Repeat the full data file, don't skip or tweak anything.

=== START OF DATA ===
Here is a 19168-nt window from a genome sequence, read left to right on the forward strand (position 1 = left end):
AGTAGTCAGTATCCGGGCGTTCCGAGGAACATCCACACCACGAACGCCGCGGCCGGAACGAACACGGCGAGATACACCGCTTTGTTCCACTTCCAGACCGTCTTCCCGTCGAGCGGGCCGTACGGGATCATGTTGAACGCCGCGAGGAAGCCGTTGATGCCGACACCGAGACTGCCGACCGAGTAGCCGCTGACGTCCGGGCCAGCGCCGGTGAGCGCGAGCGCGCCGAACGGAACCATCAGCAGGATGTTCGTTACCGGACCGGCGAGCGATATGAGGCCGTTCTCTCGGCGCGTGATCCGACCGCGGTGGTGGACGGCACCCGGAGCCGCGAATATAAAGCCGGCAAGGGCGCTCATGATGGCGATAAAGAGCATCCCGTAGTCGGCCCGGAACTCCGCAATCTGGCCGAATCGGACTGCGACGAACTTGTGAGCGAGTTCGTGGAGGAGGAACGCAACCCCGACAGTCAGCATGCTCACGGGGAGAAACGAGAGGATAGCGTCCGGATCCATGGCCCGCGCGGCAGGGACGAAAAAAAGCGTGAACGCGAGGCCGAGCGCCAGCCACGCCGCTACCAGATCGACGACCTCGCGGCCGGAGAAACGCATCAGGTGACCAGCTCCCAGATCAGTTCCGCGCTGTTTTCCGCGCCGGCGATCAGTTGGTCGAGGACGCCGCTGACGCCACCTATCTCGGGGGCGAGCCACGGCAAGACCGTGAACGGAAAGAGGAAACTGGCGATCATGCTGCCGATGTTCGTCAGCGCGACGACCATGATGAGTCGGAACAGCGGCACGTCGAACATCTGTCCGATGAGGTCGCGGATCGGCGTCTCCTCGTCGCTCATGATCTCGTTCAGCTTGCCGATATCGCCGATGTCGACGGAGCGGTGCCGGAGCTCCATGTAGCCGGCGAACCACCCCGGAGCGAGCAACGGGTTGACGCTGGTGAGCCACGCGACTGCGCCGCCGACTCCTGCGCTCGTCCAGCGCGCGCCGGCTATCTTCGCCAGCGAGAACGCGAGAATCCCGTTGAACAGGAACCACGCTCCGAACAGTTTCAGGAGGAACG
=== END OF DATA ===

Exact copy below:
Here is a 19168-nt window from a genome sequence, read left to right on the forward strand (position 1 = left end):
AGTAGTCAGTATCCGGGCGTTCCGAGGAACATCCACACCACGAACGCCGCGGCCGGAACGAACACGGCGAGATACACCGCTTTGTTCCACTTCCAGACCGTCTTCCCGTCGAGCGGGCCGTACGGGATCATGTTGAACGCCGCGAGGAAGCCGTTGATGCCGACACCGAGACTGCCGACCGAGTAGCCGCTGACGTCCGGGCCAGCGCCGGTGAGCGCGAGCGCGCCGAACGGAACCATCAGCAGGATGTTCGTTACCGGACCGGCGAGCGATATGAGGCCGTTCTCTCGGCGCGTGATCCGACCGCGGTGGTGGACGGCACCCGGAGCCGCGAATATAAAGCCGGCAAGGGCGCTCATGATGGCGATAAAGAGCATCCCGTAGTCGGCCCGGAACTCCGCAATCTGGCCGAATCGGACTGCGACGAACTTGTGAGCGAGTTCGTGGAGGAGGAACGCAACCCCGACAGTCAGCATGCTCACGGGGAGAAACGAGAGGATAGCGTCCGGATCCATGGCCCGCGCGGCAGGGACGAAAAAAAGCGTGAACGCGAGGCCGAGCGCCAGCCACGCCGCTACCAGATCGACGACCTCGCGGCCGGAGAAACGCATCAGGTGACCAGCTCCCAGATCAGTTCCGCGCTGTTTTCCGCGCCGGCGATCAGTTGGTCGAGGACGCCGCTGACGCCACCTATCTCGGGGGCGAGCCACGGCAAGACCGTGAACGGAAAGAGGAAACTGGCGATCATGCTGCCGATGTTCGTCAGCGCGACGACCATGATGAGTCGGAACAGCGGCACGTCGAACATCTGTCCGATGAGGTCGCGGATCGGCGTCTCCTCGTCGCTCATGATCTCGTTCAGCTTGCCGATATCGCCGATGTCGACGGAGCGGTGCCGGAGCTCCATGTAGCCGGCGAACCACCCCGGAGCGAGCAACGGGTTGACGCTGGTGAGCCACGCGACTGCGCCGCCGACTCCTGCGCTCGTCCAGCGCGCGCCGGCTATCTTCGCCAGCGAGAACGCGAGAATCCCGTTGAACAGGAACCACGCTCCGAACAGTTTCAGGAGGAACG